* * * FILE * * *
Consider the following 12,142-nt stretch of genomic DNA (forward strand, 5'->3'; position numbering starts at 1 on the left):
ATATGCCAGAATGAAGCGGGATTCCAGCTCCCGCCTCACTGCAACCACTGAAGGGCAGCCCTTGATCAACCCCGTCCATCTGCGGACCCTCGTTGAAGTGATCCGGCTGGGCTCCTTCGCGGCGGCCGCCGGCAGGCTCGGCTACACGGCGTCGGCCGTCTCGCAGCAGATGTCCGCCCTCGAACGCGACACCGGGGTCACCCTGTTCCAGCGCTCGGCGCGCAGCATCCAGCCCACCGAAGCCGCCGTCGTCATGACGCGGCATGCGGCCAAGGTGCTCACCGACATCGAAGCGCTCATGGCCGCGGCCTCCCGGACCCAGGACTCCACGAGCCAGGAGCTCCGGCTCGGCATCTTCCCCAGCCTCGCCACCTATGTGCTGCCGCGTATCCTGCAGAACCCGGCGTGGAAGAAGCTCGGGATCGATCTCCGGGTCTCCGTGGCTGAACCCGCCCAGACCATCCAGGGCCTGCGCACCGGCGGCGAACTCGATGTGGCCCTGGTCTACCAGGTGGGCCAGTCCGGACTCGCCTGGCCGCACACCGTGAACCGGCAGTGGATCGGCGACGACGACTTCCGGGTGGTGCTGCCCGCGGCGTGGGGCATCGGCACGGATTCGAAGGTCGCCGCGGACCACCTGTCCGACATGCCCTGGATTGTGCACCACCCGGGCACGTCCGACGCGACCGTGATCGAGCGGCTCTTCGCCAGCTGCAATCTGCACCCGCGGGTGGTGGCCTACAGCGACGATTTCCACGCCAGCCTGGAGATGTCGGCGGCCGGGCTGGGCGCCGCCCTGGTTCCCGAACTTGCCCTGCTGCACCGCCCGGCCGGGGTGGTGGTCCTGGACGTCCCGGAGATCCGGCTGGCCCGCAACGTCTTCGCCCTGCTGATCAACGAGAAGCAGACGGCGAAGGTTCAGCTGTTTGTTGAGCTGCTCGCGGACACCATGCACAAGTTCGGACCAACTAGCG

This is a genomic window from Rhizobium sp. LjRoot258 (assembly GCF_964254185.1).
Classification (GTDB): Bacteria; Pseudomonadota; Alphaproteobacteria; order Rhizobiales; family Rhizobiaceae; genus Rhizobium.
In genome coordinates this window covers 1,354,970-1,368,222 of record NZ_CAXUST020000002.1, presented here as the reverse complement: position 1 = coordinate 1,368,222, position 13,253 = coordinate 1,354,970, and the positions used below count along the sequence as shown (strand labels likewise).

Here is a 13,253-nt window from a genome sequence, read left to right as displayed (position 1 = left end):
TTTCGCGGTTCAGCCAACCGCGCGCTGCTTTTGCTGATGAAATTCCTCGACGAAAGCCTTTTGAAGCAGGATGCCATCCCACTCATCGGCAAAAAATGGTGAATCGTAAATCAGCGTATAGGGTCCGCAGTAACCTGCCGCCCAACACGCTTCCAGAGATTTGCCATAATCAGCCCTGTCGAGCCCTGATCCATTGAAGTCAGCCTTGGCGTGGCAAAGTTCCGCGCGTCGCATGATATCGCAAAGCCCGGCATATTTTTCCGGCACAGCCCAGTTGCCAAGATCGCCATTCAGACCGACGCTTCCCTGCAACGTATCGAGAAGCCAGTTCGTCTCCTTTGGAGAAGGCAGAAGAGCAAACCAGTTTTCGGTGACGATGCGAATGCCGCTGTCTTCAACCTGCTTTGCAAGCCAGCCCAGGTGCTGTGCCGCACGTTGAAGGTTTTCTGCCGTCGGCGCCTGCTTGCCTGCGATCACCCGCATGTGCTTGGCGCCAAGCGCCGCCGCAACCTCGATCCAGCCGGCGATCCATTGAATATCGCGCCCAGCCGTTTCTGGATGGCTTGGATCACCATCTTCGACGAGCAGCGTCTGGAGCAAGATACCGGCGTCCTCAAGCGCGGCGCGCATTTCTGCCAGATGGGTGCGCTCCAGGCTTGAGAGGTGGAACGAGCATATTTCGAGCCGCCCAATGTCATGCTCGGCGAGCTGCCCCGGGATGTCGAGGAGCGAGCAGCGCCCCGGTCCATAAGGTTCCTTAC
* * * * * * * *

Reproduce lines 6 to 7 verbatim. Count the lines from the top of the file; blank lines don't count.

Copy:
Here is a 13,253-nt window from a genome sequence, read left to right as displayed (position 1 = left end):
TTTCGCGGTTCAGCCAACCGCGCGCTGCTTTTGCTGATGAAATTCCTCGACGAAAGCCTTTTGAAGCAGGATGCCATCCCACTCATCGGCAAAAAATGGTGAATCGTAAATCAGCGTATAGGGTCCGCAGTAACCTGCCGCCCAACACGCTTCCAGAGATTTGCCATAATCAGCCCTGTCGAGCCCTGATCCATTGAAGTCAGCCTTGGCGTGGCAAAGTTCCGCGCGTCGCATGATATCGCAAAGCCCGGCATATTTTTCCGGCACAGCCCAGTTGCCAAGATCGCCATTCAGACCGACGCTTCCCTGCAACGTATCGAGAAGCCAGTTCGTCTCCTTTGGAGAAGGCAGAAGAGCAAACCAGTTTTCGGTGACGATGCGAATGCCGCTGTCTTCAACCTGCTTTGCAAGCCAGCCCAGGTGCTGTGCCGCACGTTGAAGGTTTTCTGCCGTCGGCGCCTGCTTGCCTGCGATCACCCGCATGTGCTTGGCGCCAAGCGCCGCCGCAACCTCGATCCAGCCGGCGATCCATTGAATATCGCGCCCAGCCGTTTCTGGATGGCTTGGATCACCATCTTCGACGAGCAGCGTCTGGAGCAAGATACCGGCGTCCTCAAGCGCGGCGCGCATTTCTGCCAGATGGGTGCGCTCCAGGCTTGAGAGGTGGAACGAGCATATTTCGAGCCGCCCAATGTCATGCTCGGCGAGCTGCCCCGGGATGTCGAGGAGCGAGCAGCGCCCCGGTCCATAAGGTTCCTTAC